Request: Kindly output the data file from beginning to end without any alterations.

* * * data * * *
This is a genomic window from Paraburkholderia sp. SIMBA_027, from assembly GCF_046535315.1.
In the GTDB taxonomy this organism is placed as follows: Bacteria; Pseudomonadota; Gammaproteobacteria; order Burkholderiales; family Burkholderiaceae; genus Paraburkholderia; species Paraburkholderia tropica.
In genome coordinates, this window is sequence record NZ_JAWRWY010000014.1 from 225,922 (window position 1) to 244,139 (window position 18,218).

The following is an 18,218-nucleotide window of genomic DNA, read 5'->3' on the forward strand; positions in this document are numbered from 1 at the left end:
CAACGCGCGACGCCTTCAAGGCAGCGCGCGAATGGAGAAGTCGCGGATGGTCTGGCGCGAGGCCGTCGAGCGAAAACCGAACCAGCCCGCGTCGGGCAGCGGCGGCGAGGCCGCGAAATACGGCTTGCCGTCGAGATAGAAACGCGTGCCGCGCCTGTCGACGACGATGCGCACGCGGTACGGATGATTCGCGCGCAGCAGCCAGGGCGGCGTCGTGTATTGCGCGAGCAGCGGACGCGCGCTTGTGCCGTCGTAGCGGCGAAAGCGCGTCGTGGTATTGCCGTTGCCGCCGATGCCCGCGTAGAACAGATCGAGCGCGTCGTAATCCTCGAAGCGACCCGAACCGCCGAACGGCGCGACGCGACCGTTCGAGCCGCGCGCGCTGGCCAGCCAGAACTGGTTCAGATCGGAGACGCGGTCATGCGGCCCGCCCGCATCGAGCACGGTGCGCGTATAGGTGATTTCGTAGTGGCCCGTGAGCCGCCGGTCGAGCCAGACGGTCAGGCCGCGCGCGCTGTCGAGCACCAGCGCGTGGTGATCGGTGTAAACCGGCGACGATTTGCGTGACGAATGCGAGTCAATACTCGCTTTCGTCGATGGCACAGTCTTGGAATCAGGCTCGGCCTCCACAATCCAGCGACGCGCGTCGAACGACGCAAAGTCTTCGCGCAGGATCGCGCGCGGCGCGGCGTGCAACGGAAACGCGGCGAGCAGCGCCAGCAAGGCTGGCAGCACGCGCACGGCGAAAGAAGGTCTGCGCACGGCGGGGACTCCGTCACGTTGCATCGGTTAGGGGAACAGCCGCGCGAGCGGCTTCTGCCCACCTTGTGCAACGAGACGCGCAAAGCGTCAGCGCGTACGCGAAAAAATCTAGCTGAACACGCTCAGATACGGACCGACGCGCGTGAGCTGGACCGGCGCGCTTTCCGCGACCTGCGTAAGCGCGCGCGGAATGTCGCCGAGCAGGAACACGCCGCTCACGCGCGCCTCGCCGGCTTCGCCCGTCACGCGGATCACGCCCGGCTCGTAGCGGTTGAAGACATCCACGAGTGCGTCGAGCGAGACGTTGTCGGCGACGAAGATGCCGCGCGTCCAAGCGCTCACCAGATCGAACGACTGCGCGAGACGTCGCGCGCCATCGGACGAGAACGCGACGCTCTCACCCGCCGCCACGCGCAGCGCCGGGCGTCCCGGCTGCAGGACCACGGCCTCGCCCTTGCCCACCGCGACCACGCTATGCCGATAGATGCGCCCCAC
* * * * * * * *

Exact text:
This is a genomic window from Paraburkholderia sp. SIMBA_027, from assembly GCF_046535315.1.
In the GTDB taxonomy this organism is placed as follows: Bacteria; Pseudomonadota; Gammaproteobacteria; order Burkholderiales; family Burkholderiaceae; genus Paraburkholderia; species Paraburkholderia tropica.
In genome coordinates, this window is sequence record NZ_JAWRWY010000014.1 from 225,922 (window position 1) to 244,139 (window position 18,218).

The following is an 18,218-nucleotide window of genomic DNA, read 5'->3' on the forward strand; positions in this document are numbered from 1 at the left end:
CAACGCGCGACGCCTTCAAGGCAGCGCGCGAATGGAGAAGTCGCGGATGGTCTGGCGCGAGGCCGTCGAGCGAAAACCGAACCAGCCCGCGTCGGGCAGCGGCGGCGAGGCCGCGAAATACGGCTTGCCGTCGAGATAGAAACGCGTGCCGCGCCTGTCGACGACGATGCGCACGCGGTACGGATGATTCGCGCGCAGCAGCCAGGGCGGCGTCGTGTATTGCGCGAGCAGCGGACGCGCGCTTGTGCCGTCGTAGCGGCGAAAGCGCGTCGTGGTATTGCCGTTGCCGCCGATGCCCGCGTAGAACAGATCGAGCGCGTCGTAATCCTCGAAGCGACCCGAACCGCCGAACGGCGCGACGCGACCGTTCGAGCCGCGCGCGCTGGCCAGCCAGAACTGGTTCAGATCGGAGACGCGGTCATGCGGCCCGCCCGCATCGAGCACGGTGCGCGTATAGGTGATTTCGTAGTGGCCCGTGAGCCGCCGGTCGAGCCAGACGGTCAGGCCGCGCGCGCTGTCGAGCACCAGCGCGTGGTGATCGGTGTAAACCGGCGACGATTTGCGTGACGAATGCGAGTCAATACTCGCTTTCGTCGATGGCACAGTCTTGGAATCAGGCTCGGCCTCCACAATCCAGCGACGCGCGTCGAACGACGCAAAGTCTTCGCGCAGGATCGCGCGCGGCGCGGCGTGCAACGGAAACGCGGCGAGCAGCGCCAGCAAGGCTGGCAGCACGCGCACGGCGAAAGAAGGTCTGCGCACGGCGGGGACTCCGTCACGTTGCATCGGTTAGGGGAACAGCCGCGCGAGCGGCTTCTGCCCACCTTGTGCAACGAGACGCGCAAAGCGTCAGCGCGTACGCGAAAAAATCTAGCTGAACACGCTCAGATACGGACCGACGCGCGTGAGCTGGACCGGCGCGCTTTCCGCGACCTGCGTAAGCGCGCGCGGAATGTCGCCGAGCAGGAACACGCCGCTCACGCGCGCCTCGCCGGCTTCGCCCGTCACGCGGATCACGCCCGGCTCGTAGCGGTTGAAGACATCCACGAGTGCGTCGAGCGAGACGTTGTCGGCGACGAAGATGCCGCGCGTCCAAGCGCTCACCAGATCGAACGACTGCGCGAGACGTCGCGCGCCATCGGACGAGAACGCGACGCTCTCACCCGCCGCCACGCGCAGCGCCGGGCGTCCCGGCTGCAGGACCACGGCCTCGCCCTTGCCCACCGCGACCACGCTATGCCGATAGATGCGCCCCAC